- Fayetteville Street Elementary
Hillside High School Students, Staff To Celebrate 100-Year Anniversary This Year
When Dr. William Logan was asked to take the reins at the historic Hillside High School as principal after being at the school for nearly 10 years, his thoughts immediately turned to the students and what more he could do for them. So he accepted. Another decade later, he’s still there for them. Hillside celebrates 10 decades this year, which makes it even more special for this veteran educator. There are 100 years to celebrate, and the list of achievements and celebrations is long and wide.
Hillside has much to celebrate. Its 100 years of existence is a sign of pride, resilience, and strength– characteristics Dr. Logan reminds his staff and students that they possess and that no one or nothing can take away. The school was once one of 300 historically Black high schools in the state of North Carolina. It now stands as one of only five–and the oldest–that remain open and active.
Logan says that getting students to believe in themselves and in their own potential, and reminding staff that they have the capacity to make a difference in the lives of their students, is a persistent mantra that he repeats and by which he leads. He says the silent battle he fights is to reveal that the Hillside experience, for those who are curious enough to investigate, is totally different from naysayers’ perception.
“I allow the students’ and teachers’ successes to speak for themselves,” he says.
Hillside has shown how that should be done.
The district’s First Year Teacher of the Year, Kiara Thorpe, spoke to this when she was honored for her work last school year.
“There’s so much legacy, there are so many celebrities. There are so many people who have done amazing work and we continue to push out leaders and critical thinkers. Our actions will always outshine what people say. When there are doubts, I know to keep my nose close to the ground and keep working,” she said.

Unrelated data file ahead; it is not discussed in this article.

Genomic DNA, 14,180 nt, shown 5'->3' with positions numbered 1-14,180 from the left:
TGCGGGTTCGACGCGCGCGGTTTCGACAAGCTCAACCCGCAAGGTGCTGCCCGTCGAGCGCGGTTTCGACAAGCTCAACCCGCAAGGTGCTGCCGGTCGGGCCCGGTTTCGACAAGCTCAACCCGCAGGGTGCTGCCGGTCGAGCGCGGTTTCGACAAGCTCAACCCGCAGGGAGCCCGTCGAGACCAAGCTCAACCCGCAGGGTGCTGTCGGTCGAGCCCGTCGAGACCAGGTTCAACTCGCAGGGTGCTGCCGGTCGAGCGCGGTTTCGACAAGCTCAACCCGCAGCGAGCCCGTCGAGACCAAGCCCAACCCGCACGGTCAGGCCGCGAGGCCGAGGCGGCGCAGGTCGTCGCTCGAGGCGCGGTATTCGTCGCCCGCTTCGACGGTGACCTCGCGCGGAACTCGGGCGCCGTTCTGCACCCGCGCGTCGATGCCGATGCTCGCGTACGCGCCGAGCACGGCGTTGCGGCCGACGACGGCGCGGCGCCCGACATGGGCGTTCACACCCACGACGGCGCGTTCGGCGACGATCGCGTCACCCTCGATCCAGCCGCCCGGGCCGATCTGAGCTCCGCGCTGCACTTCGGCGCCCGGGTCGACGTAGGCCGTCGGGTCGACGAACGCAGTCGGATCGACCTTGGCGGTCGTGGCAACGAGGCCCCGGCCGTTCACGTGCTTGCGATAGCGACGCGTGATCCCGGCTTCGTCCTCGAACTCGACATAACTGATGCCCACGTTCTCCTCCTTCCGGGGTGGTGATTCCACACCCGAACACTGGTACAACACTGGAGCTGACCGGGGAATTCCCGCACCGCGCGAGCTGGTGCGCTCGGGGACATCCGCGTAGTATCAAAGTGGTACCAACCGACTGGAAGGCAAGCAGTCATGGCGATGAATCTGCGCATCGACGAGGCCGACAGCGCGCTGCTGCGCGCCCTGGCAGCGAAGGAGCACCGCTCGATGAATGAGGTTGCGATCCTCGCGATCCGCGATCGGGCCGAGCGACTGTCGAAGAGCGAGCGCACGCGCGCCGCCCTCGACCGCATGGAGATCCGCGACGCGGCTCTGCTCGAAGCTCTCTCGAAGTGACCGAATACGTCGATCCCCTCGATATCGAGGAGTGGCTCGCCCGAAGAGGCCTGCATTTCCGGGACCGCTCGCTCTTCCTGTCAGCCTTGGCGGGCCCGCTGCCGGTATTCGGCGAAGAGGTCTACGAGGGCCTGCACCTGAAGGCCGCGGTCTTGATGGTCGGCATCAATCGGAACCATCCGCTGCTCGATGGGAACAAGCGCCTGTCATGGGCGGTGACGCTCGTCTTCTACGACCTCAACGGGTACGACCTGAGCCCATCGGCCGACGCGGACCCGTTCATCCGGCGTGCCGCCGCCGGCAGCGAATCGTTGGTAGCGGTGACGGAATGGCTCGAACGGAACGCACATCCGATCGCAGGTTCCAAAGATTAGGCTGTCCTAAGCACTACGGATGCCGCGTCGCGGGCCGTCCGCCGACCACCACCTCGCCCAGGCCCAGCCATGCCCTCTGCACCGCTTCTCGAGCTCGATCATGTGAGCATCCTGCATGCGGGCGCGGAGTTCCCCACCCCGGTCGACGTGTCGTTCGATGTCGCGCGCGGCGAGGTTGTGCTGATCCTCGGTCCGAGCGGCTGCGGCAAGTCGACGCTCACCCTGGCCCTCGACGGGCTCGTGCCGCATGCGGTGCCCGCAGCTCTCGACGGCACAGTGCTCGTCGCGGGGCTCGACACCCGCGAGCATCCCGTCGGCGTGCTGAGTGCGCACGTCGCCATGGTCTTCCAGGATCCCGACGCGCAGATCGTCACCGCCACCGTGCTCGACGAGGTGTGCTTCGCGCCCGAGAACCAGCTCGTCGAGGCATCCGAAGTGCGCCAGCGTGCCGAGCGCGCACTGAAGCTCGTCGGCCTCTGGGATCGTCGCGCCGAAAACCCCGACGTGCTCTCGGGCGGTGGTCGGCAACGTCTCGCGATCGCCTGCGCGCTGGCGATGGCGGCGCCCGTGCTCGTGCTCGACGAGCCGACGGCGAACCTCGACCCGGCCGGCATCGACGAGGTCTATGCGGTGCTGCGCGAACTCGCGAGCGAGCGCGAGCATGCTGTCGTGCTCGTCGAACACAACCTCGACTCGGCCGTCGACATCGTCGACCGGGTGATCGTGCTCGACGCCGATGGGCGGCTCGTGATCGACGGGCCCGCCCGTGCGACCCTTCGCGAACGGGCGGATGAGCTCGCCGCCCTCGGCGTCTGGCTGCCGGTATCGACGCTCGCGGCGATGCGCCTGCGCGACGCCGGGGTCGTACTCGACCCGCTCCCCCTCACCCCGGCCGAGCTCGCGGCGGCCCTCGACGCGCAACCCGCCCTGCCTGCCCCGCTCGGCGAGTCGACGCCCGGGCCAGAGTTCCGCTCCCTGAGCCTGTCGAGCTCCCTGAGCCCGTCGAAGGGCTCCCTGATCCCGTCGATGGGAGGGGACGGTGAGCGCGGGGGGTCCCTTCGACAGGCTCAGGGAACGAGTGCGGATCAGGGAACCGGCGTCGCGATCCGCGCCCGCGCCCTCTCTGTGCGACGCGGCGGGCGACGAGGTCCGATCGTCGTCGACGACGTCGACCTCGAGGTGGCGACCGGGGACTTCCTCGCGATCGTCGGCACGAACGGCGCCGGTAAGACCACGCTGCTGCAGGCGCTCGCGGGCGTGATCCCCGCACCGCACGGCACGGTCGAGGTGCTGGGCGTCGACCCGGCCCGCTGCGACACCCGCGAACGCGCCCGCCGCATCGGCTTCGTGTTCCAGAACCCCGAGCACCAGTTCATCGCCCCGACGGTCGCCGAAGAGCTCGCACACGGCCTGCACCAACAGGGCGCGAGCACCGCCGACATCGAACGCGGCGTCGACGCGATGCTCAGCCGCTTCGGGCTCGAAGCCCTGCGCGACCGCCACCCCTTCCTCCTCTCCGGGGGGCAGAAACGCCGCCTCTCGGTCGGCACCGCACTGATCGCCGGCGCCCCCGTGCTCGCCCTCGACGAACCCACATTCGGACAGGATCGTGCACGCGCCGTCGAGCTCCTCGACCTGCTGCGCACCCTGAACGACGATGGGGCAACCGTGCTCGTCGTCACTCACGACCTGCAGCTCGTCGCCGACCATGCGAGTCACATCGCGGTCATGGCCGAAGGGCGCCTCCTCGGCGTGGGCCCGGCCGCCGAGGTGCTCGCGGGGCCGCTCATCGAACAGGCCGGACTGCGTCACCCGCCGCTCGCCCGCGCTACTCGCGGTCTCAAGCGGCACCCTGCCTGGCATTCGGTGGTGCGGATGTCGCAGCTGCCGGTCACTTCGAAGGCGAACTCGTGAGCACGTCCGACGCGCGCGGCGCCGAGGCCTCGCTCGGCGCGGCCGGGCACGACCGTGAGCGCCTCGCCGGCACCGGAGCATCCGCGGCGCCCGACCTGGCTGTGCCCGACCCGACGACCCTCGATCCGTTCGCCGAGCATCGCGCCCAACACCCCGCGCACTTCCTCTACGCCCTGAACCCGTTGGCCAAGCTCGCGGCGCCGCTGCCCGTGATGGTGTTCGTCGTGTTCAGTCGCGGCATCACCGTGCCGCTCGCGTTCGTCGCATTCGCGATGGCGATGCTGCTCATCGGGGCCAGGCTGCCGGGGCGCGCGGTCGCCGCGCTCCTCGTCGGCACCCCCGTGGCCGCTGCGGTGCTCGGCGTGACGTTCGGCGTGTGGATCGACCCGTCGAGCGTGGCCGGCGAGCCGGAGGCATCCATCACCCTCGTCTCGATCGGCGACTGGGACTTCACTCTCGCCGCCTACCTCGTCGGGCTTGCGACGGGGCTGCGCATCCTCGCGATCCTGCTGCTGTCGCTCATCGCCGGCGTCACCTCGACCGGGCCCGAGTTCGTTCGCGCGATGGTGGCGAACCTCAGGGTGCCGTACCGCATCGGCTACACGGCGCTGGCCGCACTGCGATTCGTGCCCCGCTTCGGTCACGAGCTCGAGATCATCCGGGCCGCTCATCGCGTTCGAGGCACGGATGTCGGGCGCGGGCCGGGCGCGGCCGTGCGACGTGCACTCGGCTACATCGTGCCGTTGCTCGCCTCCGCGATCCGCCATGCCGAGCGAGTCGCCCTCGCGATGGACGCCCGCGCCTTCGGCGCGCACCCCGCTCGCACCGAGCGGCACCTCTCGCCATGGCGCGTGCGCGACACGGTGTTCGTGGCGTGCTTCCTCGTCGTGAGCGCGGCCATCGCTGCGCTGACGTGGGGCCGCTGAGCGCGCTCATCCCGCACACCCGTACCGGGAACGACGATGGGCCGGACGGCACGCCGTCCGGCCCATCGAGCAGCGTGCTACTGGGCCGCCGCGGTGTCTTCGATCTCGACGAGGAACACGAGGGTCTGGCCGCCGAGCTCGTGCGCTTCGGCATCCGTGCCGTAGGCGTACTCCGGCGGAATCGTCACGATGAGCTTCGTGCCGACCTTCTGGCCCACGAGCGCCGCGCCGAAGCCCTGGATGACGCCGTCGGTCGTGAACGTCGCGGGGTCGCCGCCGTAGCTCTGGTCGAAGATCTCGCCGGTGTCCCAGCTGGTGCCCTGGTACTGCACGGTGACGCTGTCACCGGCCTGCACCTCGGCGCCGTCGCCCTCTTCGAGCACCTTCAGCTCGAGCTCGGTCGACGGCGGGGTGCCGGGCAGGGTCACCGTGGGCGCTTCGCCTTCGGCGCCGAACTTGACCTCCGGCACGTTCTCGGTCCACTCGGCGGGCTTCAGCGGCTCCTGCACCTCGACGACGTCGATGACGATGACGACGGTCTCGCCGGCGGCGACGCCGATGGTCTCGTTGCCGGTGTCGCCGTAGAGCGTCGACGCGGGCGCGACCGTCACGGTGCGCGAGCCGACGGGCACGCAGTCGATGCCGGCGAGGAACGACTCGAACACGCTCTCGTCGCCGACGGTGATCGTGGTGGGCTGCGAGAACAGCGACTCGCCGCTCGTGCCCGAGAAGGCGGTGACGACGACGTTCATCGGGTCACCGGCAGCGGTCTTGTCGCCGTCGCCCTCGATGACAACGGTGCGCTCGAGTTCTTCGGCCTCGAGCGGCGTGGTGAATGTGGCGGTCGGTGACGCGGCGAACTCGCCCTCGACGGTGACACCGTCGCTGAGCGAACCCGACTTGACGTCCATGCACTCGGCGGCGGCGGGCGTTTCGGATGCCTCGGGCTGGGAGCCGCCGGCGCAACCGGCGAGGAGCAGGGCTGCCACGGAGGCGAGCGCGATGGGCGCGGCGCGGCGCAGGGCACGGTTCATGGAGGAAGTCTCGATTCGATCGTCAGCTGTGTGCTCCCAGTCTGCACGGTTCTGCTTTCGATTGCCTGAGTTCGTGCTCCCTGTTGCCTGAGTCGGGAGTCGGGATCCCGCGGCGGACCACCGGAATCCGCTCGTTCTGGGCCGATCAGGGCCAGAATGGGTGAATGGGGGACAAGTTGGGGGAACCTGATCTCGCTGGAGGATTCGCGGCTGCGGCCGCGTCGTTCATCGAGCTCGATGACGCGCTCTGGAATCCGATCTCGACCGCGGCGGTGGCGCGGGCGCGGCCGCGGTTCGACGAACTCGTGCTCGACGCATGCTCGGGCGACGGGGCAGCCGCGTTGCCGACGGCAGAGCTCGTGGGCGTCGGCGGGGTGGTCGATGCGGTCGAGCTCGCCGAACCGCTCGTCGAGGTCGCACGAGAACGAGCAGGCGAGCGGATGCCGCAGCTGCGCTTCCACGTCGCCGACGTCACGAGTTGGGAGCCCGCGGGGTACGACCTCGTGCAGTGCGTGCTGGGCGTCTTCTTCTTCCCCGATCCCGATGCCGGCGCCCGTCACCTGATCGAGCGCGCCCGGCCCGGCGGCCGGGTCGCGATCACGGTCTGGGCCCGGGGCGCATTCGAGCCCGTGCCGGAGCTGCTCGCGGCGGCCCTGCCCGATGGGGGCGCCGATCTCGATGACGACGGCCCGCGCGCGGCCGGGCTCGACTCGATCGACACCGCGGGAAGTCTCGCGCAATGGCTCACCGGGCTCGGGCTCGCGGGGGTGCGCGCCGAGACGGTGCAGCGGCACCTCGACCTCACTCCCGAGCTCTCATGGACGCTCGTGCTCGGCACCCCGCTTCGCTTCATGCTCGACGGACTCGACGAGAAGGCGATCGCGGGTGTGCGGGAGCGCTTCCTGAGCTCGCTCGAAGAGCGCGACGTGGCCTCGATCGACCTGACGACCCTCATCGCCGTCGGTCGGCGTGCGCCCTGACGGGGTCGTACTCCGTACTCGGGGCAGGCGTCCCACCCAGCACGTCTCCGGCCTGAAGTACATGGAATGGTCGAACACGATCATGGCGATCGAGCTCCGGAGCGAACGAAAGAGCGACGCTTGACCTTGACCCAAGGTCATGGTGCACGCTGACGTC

The centennial will celebrate all of the school’s successes and longevity. A 100-year timeline is being created to explain the school’s history and meaning to its students, teachers, and community, past and present. The timeline will be used as a learning tool in perpetuity.
“So many people do not understand the history of the school, and there’s a misunderstanding of the community’s love for the school,” said Logan. So much love in fact that organizations are willing to fundraise projects that contribute to its legacy. Just this spring, The Triangle Park chapter of The Links unveiled a newly constructed sound room at the school for students, staff, and the community to use.
Logan says the timeline will be unveiled during a community ceremony– date and time to be announced– and portraits of two of the school’s principals will be added to the wall displaying the institution’s lead learners. Nameplates with the principals’ names and dates of tenure will be placed under each portrait.
Noting the community’s involvement in the life of the school, Dr. Logan shared that the Hillside High School Centennial Sub-Committee took care of the celebrations this past Spring; the school itself will take the baton and lead the celebration this Fall.
A speaker series and documentary are also being planned to pay homage to the school’s history.